Check Your Speed Signs

One of the most useless official signs I have seen on our highways are the “Check Your Speed” signs comprising 6 signs numbered 1 to 6 at 1 Km intervals.
What do they expect you to do? Illegally pick up your smart phone so as to utilise its stopwatch function? That is if you are even able to maintain a constant speed whilst dealing with other traffic.
Why don’t they just provide the solar powered speed detectors with the clearly visible digital readouts instead?
They are already installed in some built-up areas and temporarily placed during some roadworks.
They just take a momentary glance to check your speed instead of distracting drivers’ concentration in watching their speedo, the signs and everything else.
Perhaps they do not want motorists becoming aware that their speedos are factory set to read higher than the true speed their vehicles are travelling at.


I assume those signs are an older method of allowing you to check If your Speedo is out/by how much, but they do require you to do some math on the fly. Regardless of the speed you pass those signs at, if you observe your kms traveled as you pass the first and last signs, you can calculate how far your Speedo is out.

E.g. If after 5km your car says it’s traveled 5500m, then your car Speedo is likely about 10% out (this may be less reliable on cars with digital readouts; not sure, depends how they mechanically record speed/distance traveled under the bonnet)



There is an article on the ABC News website about speedos.

There is also a link to a RACQ article.
So at 100 Km, the speedo can be reading as much as 14 Km high.
There is no longer any requirement for odometer accuracy.


No, there is, see section 18.5 on page 7:

Speedos are required to overestimate the vehicles speed.


My bike has a pin on the dial that stops the needle just after the last number - from about that point on it reads under actual speed … :wink:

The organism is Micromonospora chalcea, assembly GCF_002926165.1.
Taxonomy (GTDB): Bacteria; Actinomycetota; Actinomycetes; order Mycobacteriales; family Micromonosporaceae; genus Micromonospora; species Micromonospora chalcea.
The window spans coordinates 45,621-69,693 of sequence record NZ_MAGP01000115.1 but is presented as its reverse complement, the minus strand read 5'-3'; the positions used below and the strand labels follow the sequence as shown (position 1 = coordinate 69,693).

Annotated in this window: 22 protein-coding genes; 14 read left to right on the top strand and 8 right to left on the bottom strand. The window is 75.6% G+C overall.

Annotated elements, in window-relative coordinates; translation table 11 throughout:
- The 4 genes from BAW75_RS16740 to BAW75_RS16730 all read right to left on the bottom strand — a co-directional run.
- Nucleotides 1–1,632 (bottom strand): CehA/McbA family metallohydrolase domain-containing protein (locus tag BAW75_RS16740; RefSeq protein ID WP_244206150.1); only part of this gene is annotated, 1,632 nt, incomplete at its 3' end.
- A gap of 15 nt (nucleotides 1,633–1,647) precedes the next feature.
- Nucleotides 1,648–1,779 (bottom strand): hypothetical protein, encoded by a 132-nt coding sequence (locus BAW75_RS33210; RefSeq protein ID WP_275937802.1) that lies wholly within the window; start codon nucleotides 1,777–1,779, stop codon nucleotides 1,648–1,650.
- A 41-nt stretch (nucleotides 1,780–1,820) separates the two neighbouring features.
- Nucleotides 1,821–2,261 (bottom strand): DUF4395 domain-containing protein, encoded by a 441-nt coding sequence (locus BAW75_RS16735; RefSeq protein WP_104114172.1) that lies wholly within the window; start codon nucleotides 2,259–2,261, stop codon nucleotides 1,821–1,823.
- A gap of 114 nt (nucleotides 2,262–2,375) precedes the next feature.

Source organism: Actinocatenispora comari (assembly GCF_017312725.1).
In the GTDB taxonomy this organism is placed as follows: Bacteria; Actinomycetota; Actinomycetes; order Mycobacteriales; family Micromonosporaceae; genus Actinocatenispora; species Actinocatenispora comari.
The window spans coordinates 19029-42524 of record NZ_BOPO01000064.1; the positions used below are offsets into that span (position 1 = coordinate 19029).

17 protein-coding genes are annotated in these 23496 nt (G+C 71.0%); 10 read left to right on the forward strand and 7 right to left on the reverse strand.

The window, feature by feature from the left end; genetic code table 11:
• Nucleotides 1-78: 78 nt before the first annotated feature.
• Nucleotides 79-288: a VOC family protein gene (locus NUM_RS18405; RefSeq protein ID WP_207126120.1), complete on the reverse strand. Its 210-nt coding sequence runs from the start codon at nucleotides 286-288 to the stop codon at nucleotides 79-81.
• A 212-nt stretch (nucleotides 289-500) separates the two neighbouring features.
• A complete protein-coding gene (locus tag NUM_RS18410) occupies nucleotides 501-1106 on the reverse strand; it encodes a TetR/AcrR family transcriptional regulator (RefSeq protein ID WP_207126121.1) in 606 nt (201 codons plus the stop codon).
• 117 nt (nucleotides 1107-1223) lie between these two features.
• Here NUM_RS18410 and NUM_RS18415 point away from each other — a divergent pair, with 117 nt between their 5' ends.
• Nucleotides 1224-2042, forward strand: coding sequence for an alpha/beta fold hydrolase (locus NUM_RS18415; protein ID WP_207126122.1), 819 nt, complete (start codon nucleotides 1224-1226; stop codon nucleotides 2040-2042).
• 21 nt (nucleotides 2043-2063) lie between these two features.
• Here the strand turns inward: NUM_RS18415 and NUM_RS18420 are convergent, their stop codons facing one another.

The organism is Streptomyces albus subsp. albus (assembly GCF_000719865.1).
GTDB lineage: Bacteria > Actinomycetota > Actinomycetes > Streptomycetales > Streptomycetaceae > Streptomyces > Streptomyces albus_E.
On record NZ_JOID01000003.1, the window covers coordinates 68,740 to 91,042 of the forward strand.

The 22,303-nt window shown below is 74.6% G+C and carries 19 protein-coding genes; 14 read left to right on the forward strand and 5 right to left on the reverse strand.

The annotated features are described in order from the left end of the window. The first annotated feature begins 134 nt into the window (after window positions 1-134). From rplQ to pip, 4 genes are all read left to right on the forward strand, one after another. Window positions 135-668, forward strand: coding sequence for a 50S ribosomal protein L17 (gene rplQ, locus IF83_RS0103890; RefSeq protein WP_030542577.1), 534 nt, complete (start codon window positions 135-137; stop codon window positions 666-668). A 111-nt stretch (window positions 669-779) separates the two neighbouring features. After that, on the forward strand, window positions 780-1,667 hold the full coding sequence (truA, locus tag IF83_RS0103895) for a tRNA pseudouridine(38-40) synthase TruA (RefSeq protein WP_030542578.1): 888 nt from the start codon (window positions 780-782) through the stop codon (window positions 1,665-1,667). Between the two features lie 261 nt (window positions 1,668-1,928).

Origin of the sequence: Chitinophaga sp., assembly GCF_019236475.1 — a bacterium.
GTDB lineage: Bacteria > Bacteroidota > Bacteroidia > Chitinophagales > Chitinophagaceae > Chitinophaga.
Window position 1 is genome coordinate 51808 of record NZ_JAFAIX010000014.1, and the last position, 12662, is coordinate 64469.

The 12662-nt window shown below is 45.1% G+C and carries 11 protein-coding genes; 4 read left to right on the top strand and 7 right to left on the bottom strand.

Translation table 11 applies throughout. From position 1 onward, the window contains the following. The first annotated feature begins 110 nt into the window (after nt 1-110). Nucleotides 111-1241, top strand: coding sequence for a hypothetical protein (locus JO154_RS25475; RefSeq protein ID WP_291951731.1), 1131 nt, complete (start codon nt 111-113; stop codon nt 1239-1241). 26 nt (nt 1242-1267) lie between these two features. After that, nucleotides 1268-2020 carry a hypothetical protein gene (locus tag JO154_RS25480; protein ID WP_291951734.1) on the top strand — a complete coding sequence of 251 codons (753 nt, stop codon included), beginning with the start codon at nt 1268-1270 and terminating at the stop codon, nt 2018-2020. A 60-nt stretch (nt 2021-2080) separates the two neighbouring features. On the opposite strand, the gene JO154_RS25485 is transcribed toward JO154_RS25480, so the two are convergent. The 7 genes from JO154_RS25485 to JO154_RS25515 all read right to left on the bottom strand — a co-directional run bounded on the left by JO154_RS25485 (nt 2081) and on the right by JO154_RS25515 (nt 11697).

Vehicle Standard (Australian Design Rule 18/03-Instrumentation) 2006 states under section 5.3 on page 13
5.3. The speed indicated shall not be less than the true speed of the vehicle. At the
test speeds specified in paragraph 5.2.5. above, there shall be the following
relationship between the speed displayed (V1 ) and the true speed (V2).
0 ≤(V1 - V2) ≤0.1 V2 + 4 km/h
There is no mention of odometers.
It appears that the RACQ is correct as one would certainly expect them to be.


I just use the GPS on my mobile. And yes I only do so when there are two of us in the car. One driving and one with the mobile in hand. That way you can choose on which section of the road to use and wait for suitable traffic conditions. All legal.

I have used an app on iphone - Speedometer v1.81 that works a treat. The longer the time the more accurate the result. It can measure instantaneous speed, average speed and distance to GPS accuracy. Usually try to hold a speed for at least 2 to 3km. The distance traveled is a great check against the cars trip meter. There are other apps that do essentially the same for any GPS phone. I just find the Apple app store easy to search, and low risk compared to the Android alternatives. There is also an android phone in our house if you are wondering why the comparison.

I have also had an opportunity to check the apparent accuracy of the app against the speed displayed in a Shinkansen Hikari service. Not as fast as a rare European hyper sports car, but much more affordable, safe, legal and no need to pull over and refuel with 98 every 50km or so. The app passed my test.


What a classic reply.

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